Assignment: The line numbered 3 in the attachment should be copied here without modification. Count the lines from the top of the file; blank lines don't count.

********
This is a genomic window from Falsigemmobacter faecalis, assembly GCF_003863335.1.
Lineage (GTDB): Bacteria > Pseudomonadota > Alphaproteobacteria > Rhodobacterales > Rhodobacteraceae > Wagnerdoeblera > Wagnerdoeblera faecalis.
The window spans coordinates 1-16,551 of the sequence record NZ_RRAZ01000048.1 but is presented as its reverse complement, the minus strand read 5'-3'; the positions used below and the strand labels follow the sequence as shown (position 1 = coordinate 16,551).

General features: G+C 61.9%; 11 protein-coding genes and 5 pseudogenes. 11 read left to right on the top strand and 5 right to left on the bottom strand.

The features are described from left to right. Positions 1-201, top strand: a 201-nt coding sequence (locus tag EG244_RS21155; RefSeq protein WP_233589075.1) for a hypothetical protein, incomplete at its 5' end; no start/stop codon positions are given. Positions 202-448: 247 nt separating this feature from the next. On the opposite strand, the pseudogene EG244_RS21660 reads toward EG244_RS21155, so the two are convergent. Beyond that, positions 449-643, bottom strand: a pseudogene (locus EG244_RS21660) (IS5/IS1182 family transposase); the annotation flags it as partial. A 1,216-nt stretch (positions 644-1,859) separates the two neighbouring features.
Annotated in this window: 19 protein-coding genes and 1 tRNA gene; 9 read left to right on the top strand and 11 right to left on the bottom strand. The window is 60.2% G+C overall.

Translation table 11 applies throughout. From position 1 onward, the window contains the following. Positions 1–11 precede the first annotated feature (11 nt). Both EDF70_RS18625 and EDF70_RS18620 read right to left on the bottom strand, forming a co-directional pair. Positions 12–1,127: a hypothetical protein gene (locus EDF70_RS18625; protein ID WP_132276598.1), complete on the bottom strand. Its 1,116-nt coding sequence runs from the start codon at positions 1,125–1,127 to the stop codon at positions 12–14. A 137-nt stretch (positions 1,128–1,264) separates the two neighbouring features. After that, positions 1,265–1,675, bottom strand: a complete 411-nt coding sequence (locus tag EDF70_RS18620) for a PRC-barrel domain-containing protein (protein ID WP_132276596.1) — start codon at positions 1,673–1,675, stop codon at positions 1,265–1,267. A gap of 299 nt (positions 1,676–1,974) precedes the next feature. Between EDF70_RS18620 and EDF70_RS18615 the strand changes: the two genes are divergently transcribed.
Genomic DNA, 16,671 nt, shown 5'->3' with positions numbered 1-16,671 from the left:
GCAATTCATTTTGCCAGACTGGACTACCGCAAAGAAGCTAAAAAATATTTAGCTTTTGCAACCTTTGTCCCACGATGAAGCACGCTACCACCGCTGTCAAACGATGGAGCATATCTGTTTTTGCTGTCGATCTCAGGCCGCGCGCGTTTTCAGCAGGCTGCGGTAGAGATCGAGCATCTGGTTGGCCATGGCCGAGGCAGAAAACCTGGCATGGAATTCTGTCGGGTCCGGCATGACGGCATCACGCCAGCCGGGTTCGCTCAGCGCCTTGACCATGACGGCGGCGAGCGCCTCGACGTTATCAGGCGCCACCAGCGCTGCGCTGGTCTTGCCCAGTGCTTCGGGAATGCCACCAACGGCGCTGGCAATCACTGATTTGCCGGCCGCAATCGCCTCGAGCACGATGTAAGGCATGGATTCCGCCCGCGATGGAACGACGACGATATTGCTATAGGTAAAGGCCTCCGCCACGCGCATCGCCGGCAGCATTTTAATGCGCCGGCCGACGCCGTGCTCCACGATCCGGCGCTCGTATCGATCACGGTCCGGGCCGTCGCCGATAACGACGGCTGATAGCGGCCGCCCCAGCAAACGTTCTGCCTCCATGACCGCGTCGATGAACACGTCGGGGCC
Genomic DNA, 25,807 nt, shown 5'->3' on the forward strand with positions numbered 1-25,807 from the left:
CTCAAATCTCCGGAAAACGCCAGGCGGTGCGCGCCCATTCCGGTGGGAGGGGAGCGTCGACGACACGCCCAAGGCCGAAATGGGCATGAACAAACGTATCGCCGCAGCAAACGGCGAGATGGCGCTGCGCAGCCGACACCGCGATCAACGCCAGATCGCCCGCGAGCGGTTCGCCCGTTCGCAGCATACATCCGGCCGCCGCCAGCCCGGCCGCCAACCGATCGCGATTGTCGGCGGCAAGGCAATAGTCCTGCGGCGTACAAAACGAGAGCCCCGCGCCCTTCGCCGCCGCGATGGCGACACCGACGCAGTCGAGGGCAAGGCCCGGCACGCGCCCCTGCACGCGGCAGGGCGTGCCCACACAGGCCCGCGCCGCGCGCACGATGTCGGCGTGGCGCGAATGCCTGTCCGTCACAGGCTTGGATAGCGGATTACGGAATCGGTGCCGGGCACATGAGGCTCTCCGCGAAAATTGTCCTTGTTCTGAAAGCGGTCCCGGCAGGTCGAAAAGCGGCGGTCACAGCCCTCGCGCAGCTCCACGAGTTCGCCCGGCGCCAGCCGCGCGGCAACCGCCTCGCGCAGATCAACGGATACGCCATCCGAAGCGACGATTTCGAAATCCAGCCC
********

The window spans coordinates 1-16,551 of the sequence record NZ_RRAZ01000048.1 but is presented as its reverse complement, the minus strand read 5'-3'; the positions used below and the strand labels follow the sequence as shown (position 1 = coordinate 16,551).